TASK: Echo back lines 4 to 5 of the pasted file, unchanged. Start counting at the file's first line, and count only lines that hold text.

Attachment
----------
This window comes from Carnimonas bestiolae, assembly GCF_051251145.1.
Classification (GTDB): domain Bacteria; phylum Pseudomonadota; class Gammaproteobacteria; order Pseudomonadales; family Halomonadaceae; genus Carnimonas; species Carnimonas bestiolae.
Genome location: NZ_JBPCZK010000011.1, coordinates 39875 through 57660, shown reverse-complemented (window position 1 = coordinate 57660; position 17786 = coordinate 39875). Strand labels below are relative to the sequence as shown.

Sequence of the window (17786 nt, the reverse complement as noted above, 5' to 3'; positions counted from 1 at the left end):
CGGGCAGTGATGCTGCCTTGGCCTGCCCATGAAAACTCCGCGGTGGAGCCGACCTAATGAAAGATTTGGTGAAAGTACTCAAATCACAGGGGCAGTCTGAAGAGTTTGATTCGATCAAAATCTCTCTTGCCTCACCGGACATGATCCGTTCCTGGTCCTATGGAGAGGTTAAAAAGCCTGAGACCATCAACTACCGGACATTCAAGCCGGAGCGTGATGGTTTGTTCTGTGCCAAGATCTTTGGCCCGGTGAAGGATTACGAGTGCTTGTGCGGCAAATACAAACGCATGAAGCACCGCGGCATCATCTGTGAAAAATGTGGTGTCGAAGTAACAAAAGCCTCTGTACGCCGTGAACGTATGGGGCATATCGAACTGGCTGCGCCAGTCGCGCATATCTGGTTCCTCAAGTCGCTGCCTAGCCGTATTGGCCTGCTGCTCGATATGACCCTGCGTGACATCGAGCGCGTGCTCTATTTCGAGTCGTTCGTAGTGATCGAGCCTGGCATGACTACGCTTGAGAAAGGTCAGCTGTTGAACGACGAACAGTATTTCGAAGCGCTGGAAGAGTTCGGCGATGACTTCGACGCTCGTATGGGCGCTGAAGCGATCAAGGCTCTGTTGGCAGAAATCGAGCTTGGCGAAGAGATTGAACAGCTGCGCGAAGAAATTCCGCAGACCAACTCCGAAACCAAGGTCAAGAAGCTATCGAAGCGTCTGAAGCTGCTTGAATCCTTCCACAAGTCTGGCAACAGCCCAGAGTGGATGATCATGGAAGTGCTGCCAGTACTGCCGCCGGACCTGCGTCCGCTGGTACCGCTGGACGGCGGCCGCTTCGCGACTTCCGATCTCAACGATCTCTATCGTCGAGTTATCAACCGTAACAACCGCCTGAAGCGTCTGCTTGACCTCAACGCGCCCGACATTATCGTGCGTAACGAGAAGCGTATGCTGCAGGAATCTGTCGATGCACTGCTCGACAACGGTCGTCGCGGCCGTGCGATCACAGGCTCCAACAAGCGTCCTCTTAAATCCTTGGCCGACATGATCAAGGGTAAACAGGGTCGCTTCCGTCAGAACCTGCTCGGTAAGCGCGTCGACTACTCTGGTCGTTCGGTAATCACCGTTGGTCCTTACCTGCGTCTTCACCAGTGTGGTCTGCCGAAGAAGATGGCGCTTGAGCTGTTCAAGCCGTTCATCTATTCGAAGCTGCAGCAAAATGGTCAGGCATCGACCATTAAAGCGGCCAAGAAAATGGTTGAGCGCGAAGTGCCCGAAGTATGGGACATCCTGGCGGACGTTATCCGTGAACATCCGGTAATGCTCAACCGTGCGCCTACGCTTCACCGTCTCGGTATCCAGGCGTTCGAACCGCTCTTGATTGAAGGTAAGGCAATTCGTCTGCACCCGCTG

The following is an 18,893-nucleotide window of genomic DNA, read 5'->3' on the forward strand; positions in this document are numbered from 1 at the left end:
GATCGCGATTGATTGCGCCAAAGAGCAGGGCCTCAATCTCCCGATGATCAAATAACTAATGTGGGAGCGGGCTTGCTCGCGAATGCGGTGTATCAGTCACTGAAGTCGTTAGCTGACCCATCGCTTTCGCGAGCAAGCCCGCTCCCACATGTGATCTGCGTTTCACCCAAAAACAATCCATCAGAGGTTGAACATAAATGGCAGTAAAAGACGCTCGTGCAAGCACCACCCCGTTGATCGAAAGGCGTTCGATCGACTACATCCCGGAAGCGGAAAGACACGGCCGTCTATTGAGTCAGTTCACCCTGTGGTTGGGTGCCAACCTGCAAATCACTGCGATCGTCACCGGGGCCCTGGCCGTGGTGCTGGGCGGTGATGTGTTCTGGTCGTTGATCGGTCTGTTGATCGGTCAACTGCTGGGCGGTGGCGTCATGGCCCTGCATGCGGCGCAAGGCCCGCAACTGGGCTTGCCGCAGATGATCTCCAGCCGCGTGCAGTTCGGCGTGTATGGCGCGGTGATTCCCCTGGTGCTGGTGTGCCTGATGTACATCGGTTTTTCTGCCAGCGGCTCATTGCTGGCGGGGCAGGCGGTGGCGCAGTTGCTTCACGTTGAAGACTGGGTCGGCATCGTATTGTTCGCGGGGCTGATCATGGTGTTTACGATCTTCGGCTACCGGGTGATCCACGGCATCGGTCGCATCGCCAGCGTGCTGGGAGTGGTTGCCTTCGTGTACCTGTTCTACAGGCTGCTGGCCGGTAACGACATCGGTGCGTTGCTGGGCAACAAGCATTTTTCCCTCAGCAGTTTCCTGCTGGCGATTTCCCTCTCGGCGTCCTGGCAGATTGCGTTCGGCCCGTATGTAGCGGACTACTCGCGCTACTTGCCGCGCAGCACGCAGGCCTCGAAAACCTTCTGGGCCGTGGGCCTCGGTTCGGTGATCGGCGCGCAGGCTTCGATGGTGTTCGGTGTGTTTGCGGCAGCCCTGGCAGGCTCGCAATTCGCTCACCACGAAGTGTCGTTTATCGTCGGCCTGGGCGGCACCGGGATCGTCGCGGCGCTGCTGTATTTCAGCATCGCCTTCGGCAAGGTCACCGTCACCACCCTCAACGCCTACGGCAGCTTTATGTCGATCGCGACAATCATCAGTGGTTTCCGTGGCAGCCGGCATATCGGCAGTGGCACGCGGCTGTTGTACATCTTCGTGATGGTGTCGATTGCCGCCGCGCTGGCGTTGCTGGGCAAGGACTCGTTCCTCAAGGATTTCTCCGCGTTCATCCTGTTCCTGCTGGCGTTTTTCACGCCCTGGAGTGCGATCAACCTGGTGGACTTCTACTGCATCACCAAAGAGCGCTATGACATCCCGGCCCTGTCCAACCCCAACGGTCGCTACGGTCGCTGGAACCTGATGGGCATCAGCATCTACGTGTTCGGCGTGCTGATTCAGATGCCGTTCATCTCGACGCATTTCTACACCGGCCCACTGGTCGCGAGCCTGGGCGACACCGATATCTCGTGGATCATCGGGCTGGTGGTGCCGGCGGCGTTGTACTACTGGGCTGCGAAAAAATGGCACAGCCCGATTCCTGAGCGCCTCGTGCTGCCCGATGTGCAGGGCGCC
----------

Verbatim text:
Sequence of the window (17786 nt, the reverse complement as noted above, 5' to 3'; positions counted from 1 at the left end):
CGGGCAGTGATGCTGCCTTGGCCTGCCCATGAAAACTCCGCGGTGGAGCCGACCTAATGAAAGATTTGGTGAAAGTACTCAAATCACAGGGGCAGTCTGAAGAGTTTGATTCGATCAAAATCTCTCTTGCCTCACCGGACATGATCCGTTCCTGGTCCTATGGAGAGGTTAAAAAGCCTGAGACCATCAACTACCGGACATTCAAGCCGGAGCGTGATGGTTTGTTCTGTGCCAAGATCTTTGGCCCGGTGAAGGATTACGAGTGCTTGTGCGGCAAATACAAACGCATGAAGCACCGCGGCATCATCTGTGAAAAATGTGGTGTCGAAGTAACAAAAGCCTCTGTACGCCGTGAACGTATGGGGCATATCGAACTGGCTGCGCCAGTCGCGCATATCTGGTTCCTCAAGTCGCTGCCTAGCCGTATTGGCCTGCTGCTCGATATGACCCTGCGTGACATCGAGCGCGTGCTCTATTTCGAGTCGTTCGTAGTGATCGAGCCTGGCATGACTACGCTTGAGAAAGGTCAGCTGTTGAACGACGAACAGTATTTCGAAGCGCTGGAAGAGTTCGGCGATGACTTCGACGCTCGTATGGGCGCTGAAGCGATCAAGGCTCTGTTGGCAGAAATCGAGCTTGGCGAAGAGATTGAACAGCTGCGCGAAGAAATTCCGCAGACCAACTCCGAAACCAAGGTCAAGAAGCTATCGAAGCGTCTGAAGCTGCTTGAATCCTTCCACAAGTCTGGCAACAGCCCAGAGTGGATGATCATGGAAGTGCTGCCAGTACTGCCGCCGGACCTGCGTCCGCTGGTACCGCTGGACGGCGGCCGCTTCGCGACTTCCGATCTCAACGATCTCTATCGTCGAGTTATCAACCGTAACAACCGCCTGAAGCGTCTGCTTGACCTCAACGCGCCCGACATTATCGTGCGTAACGAGAAGCGTATGCTGCAGGAATCTGTCGATGCACTGCTCGACAACGGTCGTCGCGGCCGTGCGATCACAGGCTCCAACAAGCGTCCTCTTAAATCCTTGGCCGACATGATCAAGGGTAAACAGGGTCGCTTCCGTCAGAACCTGCTCGGTAAGCGCGTCGACTACTCTGGTCGTTCGGTAATCACCGTTGGTCCTTACCTGCGTCTTCACCAGTGTGGTCTGCCGAAGAAGATGGCGCTTGAGCTGTTCAAGCCGTTCATCTATTCGAAGCTGCAGCAAAATGGTCAGGCATCGACCATTAAAGCGGCCAAGAAAATGGTTGAGCGCGAAGTGCCCGAAGTATGGGACATCCTGGCGGACGTTATCCGTGAACATCCGGTAATGCTCAACCGTGCGCCTACGCTTCACCGTCTCGGTATCCAGGCGTTCGAACCGCTCTTGATTGAAGGTAAGGCAATTCGTCTGCACCCGCTG